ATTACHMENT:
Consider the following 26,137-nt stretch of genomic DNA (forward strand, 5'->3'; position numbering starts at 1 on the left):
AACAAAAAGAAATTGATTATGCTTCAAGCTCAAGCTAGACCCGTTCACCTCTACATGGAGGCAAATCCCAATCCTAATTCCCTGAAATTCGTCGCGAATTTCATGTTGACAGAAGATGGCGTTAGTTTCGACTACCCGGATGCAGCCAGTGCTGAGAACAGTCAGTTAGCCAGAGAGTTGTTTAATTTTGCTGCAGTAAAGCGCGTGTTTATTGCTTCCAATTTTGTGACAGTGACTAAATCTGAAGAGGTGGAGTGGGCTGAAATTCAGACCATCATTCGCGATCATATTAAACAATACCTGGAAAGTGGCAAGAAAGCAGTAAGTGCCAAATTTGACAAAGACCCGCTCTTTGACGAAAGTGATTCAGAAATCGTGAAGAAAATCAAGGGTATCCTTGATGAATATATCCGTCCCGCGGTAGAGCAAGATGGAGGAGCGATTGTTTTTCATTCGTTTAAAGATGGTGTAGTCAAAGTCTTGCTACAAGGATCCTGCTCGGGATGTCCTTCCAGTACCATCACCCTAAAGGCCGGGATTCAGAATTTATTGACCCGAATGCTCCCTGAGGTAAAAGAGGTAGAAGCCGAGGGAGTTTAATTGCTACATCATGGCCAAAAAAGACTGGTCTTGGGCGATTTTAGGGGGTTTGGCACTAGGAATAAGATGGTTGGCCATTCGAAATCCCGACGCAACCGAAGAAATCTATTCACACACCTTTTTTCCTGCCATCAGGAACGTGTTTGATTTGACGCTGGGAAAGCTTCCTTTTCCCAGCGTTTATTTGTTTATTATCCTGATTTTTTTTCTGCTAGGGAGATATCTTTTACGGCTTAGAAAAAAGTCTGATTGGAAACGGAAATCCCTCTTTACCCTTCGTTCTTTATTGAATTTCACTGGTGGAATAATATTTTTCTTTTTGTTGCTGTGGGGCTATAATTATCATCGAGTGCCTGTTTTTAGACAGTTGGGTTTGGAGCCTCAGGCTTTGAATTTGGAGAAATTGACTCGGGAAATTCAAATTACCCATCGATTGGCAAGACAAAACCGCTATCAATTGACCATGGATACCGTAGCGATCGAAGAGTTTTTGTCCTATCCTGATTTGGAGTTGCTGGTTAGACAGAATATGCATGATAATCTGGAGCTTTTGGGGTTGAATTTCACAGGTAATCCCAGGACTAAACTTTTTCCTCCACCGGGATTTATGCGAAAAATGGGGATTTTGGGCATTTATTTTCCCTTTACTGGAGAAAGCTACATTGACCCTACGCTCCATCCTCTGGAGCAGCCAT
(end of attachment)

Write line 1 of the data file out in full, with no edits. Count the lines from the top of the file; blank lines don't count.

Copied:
Consider the following 26,137-nt stretch of genomic DNA (forward strand, 5'->3'; position numbering starts at 1 on the left):